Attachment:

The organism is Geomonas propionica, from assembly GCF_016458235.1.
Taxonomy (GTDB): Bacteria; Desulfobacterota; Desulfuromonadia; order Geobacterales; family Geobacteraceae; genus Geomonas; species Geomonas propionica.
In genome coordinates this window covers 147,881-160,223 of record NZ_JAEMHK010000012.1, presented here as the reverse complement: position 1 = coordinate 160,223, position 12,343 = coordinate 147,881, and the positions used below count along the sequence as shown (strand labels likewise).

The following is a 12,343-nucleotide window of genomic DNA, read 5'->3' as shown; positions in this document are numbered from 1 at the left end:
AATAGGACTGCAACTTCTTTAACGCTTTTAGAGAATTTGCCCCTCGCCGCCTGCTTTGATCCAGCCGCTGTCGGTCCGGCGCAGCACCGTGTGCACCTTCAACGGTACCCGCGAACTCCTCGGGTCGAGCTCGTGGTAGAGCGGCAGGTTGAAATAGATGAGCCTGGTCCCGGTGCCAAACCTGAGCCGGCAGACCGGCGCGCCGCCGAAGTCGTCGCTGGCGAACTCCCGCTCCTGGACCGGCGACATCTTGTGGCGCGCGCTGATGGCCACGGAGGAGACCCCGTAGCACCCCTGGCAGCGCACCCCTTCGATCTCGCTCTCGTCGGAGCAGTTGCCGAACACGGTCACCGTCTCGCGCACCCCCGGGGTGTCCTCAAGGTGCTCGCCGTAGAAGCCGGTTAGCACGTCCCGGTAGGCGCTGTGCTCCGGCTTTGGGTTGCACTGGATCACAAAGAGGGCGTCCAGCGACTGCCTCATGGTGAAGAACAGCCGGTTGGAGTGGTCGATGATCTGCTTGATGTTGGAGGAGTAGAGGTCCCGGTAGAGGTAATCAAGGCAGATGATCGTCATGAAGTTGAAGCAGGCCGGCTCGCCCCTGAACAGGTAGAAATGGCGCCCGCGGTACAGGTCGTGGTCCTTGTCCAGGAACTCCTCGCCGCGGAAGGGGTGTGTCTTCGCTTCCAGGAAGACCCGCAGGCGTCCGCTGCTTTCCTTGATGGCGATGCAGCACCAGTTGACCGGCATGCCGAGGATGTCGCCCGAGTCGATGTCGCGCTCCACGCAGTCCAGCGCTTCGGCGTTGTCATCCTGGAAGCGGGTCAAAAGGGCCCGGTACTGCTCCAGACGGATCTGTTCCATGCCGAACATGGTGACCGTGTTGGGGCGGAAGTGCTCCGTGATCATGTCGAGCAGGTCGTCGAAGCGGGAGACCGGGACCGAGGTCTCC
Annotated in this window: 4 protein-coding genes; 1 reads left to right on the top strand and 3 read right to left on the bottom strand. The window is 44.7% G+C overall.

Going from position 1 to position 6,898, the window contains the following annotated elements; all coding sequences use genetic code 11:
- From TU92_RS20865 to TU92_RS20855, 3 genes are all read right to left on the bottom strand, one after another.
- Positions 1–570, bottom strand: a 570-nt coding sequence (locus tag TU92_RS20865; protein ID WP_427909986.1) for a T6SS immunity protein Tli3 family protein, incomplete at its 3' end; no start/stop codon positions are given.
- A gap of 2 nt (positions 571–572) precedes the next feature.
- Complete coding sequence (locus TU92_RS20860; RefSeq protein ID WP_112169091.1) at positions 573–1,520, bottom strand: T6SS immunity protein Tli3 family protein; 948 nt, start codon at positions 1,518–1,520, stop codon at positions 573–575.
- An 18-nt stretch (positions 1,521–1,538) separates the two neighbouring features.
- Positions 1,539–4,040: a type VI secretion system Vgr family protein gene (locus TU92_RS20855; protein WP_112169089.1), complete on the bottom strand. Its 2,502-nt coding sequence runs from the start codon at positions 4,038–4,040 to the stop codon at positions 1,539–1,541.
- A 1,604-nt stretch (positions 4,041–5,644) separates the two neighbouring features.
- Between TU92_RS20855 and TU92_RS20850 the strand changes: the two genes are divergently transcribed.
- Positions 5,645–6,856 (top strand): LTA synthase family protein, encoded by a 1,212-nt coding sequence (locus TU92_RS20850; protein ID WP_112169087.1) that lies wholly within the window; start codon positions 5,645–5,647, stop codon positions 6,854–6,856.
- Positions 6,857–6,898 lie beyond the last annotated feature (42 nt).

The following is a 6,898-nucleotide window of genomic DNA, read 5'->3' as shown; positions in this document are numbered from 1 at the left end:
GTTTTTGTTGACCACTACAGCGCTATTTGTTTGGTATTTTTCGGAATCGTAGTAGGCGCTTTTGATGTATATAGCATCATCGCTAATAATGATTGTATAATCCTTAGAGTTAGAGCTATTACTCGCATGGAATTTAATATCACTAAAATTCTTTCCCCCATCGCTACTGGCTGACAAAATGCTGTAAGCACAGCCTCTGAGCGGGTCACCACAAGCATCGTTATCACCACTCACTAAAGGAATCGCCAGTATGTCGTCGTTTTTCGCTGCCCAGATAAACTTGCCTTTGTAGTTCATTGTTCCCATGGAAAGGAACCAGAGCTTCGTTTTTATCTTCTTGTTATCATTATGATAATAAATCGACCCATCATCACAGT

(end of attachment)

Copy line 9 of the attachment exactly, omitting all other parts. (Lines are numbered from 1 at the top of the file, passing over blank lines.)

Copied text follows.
- Positions 1–570, bottom strand: a 570-nt coding sequence (locus tag TU92_RS20865; protein ID WP_427909986.1) for a T6SS immunity protein Tli3 family protein, incomplete at its 3' end; no start/stop codon positions are given.